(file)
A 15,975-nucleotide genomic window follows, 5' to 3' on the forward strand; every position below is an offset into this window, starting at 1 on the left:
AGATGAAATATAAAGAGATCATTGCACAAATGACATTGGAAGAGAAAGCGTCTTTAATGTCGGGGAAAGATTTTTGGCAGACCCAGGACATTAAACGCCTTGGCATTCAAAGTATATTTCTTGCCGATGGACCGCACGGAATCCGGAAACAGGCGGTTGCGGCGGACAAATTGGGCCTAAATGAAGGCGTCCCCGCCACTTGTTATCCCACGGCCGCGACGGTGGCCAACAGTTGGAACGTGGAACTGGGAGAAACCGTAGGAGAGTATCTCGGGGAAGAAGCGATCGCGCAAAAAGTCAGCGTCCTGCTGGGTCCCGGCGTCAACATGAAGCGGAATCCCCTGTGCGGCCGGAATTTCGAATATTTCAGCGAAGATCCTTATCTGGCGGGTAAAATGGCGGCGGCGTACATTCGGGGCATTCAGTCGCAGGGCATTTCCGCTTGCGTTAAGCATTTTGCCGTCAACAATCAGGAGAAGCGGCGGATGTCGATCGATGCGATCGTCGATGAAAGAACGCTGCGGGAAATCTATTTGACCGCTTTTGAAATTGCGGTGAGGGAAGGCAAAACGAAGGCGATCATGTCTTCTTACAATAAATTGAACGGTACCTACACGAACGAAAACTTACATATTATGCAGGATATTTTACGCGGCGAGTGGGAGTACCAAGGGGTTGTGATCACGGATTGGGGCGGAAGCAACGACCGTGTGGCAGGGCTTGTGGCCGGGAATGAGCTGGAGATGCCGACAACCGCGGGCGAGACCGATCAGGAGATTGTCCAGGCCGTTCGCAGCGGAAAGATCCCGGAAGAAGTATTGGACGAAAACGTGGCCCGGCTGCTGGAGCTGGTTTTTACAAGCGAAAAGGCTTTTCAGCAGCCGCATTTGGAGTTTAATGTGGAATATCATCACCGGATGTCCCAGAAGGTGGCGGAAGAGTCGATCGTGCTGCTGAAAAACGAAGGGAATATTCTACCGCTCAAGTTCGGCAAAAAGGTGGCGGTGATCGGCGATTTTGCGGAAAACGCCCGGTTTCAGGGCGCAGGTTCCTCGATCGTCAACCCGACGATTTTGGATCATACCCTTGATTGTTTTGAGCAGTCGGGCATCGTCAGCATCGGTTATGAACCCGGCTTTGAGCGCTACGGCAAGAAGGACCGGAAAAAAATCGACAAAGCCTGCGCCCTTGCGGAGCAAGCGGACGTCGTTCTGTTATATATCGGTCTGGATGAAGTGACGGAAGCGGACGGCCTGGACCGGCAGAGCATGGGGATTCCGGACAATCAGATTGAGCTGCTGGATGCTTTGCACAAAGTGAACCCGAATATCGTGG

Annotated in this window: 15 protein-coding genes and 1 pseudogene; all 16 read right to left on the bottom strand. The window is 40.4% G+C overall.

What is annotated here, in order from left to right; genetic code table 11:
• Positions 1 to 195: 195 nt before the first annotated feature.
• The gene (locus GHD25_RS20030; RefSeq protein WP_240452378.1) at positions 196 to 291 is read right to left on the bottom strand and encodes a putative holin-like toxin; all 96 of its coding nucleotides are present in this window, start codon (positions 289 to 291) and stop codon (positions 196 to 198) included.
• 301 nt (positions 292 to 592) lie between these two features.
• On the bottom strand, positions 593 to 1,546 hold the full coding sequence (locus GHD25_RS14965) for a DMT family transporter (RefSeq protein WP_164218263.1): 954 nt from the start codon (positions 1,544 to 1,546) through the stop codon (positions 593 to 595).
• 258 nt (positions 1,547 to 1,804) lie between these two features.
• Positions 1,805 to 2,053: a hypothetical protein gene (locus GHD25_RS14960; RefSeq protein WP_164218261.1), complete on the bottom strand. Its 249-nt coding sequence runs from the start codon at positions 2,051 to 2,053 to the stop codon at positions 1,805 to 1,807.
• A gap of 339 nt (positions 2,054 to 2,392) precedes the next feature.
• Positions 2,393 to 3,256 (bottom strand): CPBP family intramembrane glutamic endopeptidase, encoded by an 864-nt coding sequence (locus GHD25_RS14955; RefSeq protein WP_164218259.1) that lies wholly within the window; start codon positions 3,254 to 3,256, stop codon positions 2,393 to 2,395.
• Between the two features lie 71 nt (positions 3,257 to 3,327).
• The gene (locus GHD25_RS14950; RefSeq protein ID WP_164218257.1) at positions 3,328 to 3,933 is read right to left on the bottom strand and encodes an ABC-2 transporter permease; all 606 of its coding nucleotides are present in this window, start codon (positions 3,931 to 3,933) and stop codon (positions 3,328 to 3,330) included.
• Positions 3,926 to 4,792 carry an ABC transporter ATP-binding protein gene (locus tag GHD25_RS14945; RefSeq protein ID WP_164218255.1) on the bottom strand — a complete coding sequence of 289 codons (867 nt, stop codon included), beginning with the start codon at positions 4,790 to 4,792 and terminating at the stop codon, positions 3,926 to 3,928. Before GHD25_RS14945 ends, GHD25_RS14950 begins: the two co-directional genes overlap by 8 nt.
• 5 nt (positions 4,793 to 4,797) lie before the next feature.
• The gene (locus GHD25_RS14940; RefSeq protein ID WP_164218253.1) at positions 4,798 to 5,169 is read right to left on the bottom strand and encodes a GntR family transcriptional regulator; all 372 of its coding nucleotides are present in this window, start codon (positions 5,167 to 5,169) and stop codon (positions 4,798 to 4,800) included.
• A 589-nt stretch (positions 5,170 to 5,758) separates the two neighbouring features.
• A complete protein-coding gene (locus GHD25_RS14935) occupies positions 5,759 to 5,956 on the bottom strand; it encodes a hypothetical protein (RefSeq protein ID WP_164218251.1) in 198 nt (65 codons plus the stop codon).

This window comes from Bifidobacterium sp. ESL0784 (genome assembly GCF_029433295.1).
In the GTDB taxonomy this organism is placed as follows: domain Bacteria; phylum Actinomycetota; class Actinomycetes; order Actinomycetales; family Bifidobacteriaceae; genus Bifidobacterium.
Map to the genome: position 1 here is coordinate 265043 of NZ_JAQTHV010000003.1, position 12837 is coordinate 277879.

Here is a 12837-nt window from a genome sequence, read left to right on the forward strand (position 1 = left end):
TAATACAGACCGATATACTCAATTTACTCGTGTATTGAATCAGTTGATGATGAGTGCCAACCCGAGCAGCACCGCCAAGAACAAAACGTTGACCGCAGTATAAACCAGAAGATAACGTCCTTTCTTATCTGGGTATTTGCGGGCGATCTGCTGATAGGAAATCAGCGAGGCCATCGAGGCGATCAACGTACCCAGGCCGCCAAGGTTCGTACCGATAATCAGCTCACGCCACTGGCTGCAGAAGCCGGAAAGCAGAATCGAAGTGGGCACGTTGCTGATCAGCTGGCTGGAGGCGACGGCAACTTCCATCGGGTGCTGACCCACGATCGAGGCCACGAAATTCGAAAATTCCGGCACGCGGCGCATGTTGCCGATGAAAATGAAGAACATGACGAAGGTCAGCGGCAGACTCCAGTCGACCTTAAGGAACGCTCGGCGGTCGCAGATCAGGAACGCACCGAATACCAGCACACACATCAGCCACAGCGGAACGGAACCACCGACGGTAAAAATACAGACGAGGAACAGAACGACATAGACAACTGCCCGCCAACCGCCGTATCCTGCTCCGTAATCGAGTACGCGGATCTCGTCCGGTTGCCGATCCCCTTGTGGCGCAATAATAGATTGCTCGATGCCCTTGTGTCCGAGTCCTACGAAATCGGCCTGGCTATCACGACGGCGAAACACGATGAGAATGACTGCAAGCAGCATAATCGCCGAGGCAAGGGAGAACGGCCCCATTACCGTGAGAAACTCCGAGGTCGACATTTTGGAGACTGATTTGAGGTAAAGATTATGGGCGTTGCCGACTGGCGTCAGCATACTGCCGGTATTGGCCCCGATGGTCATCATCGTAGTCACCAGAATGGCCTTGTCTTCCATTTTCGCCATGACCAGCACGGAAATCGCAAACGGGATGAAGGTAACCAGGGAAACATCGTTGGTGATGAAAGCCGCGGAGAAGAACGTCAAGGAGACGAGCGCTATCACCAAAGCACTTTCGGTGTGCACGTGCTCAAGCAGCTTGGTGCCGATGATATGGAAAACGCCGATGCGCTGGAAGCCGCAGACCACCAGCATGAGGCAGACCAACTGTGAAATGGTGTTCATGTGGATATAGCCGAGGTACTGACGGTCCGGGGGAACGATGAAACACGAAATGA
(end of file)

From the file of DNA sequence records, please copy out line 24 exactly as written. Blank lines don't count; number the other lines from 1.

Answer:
TAATACAGACCGATATACTCAATTTACTCGTGTATTGAATCAGTTGATGATGAGTGCCAACCCGAGCAGCACCGCCAAGAACAAAACGTTGACCGCAGTATAAACCAGAAGATAACGTCCTTTCTTATCTGGGTATTTGCGGGCGATCTGCTGATAGGAAATCAGCGAGGCCATCGAGGCGATCAACGTACCCAGGCCGCCAAGGTTCGTACCGATAATCAGCTCACGCCACTGGCTGCAGAAGCCGGAAAGCAGAATCGAAGTGGGCACGTTGCTGATCAGCTGGCTGGAGGCGACGGCAACTTCCATCGGGTGCTGACCCACGATCGAGGCCACGAAATTCGAAAATTCCGGCACGCGGCGCATGTTGCCGATGAAAATGAAGAACATGACGAAGGTCAGCGGCAGACTCCAGTCGACCTTAAGGAACGCTCGGCGGTCGCAGATCAGGAACGCACCGAATACCAGCACACACATCAGCCACAGCGGAACGGAACCACCGACGGTAAAAATACAGACGAGGAACAGAACGACATAGACAACTGCCCGCCAACCGCCGTATCCTGCTCCGTAATCGAGTACGCGGATCTCGTCCGGTTGCCGATCCCCTTGTGGCGCAATAATAGATTGCTCGATGCCCTTGTGTCCGAGTCCTACGAAATCGGCCTGGCTATCACGACGGCGAAACACGATGAGAATGACTGCAAGCAGCATAATCGCCGAGGCAAGGGAGAACGGCCCCATTACCGTGAGAAACTCCGAGGTCGACATTTTGGAGACTGATTTGAGGTAAAGATTATGGGCGTTGCCGACTGGCGTCAGCATACTGCCGGTATTGGCCCCGATGGTCATCATCGTAGTCACCAGAATGGCCTTGTCTTCCATTTTCGCCATGACCAGCACGGAAATCGCAAACGGGATGAAGGTAACCAGGGAAACATCGTTGGTGATGAAAGCCGCGGAGAAGAACGTCAAGGAGACGAGCGCTATCACCAAAGCACTTTCGGTGTGCACGTGCTCAAGCAGCTTGGTGCCGATGATATGGAAAACGCCGATGCGCTGGAAGCCGCAGACCACCAGCATGAGGCAGACCAACTGTGAAATGGTGTTCATGTGGATATAGCCGAGGTACTGACGGTCCGGGGGAACGATGAAACACGAAATGA